The authors investigated nonword repetition and phoneme elision performance in school-age children who stutter (CWS) and children who do not stutter (CNS). In nonword repetition, the CWS showed a trend for lower per cent of correct phonemes at the two-syllable level compared with the CNS. In phoneme elision, the younger CWS showed a significantly lower accuracy rate than the older CWS at the two- and three-syllable nonword lengths, while similar differences were not evident between the younger versus older CNS at any of the nonword lengths. Findings from nonword repetition offer tentative support for difficulties experienced by school-age CWS in phonemic encoding/working memory abilities. Findings from the phoneme elision task suggest a complex pattern of age-dependent performance by the CWS.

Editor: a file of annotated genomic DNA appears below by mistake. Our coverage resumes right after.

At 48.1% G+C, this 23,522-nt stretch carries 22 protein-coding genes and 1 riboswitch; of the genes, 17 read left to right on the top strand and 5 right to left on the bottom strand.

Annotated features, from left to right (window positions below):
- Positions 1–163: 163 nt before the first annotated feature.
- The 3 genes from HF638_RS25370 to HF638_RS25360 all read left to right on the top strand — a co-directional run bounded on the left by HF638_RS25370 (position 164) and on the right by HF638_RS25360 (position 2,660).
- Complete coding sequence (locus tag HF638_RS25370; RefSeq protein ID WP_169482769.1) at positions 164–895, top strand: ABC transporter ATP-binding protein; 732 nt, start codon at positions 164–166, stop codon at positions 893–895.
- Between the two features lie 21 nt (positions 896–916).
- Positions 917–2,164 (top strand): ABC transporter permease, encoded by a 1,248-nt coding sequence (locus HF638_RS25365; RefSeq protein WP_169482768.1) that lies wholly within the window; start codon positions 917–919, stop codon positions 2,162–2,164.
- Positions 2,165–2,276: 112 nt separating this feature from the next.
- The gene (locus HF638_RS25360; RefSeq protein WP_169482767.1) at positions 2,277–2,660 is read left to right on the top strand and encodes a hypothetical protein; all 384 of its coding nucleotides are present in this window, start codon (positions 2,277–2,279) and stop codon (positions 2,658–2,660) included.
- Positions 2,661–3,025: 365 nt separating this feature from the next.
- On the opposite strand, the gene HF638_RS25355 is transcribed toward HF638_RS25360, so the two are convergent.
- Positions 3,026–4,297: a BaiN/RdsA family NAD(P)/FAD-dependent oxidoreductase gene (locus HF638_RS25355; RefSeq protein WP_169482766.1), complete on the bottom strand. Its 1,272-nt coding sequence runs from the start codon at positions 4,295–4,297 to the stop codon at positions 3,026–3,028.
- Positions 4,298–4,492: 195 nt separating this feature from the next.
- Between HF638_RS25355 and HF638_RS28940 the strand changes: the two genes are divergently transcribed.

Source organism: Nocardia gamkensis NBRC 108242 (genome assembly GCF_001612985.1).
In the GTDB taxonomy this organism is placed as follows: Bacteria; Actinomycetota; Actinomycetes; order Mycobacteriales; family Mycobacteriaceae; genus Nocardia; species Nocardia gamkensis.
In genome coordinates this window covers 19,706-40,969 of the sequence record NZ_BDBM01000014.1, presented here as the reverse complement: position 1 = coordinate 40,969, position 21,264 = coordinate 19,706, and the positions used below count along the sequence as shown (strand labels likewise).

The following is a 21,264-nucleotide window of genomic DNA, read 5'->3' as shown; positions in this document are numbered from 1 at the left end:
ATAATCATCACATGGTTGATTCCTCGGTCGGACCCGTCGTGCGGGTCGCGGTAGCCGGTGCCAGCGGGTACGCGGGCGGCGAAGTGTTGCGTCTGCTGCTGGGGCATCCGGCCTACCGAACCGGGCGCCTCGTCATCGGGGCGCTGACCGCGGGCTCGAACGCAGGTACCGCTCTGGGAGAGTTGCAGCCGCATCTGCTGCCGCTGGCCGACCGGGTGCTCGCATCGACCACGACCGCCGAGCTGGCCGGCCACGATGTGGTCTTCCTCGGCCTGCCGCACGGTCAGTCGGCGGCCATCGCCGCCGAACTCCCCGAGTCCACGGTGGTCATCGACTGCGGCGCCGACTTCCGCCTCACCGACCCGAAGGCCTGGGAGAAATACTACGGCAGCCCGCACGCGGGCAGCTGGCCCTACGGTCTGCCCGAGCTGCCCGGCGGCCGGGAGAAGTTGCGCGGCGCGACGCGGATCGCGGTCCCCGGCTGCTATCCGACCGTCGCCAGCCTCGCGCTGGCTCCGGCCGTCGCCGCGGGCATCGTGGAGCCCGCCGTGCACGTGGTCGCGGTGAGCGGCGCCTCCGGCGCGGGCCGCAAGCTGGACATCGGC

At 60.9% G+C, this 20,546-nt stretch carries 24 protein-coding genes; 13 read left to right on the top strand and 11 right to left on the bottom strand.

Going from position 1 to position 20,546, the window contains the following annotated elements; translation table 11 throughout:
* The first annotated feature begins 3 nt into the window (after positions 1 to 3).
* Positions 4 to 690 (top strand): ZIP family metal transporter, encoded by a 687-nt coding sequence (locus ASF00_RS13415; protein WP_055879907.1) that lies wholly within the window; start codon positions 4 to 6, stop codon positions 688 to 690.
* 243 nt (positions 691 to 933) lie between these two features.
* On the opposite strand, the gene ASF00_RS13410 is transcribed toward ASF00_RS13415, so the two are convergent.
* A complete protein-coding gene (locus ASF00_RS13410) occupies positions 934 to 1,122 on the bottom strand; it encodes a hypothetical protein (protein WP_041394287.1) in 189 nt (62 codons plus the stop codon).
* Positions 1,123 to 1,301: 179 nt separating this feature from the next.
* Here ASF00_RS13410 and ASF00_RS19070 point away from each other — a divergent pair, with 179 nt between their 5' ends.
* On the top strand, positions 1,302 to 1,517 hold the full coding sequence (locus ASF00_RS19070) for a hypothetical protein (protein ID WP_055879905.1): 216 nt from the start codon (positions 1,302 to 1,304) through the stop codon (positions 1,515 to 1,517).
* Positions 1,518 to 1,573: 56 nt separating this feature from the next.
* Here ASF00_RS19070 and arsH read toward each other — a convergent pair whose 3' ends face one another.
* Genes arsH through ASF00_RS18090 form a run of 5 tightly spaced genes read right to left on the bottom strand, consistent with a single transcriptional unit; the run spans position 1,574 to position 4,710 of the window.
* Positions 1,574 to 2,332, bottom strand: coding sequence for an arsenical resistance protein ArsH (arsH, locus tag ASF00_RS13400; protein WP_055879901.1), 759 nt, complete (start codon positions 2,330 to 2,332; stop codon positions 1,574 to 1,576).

Sasisekaran, Jayanthi & Byrd, Courtney. (2013). Nonword repetition and phoneme elision skills in school-age children who do and do not stutter. International Journal of Language & Communication Disorders, 48, 625-639.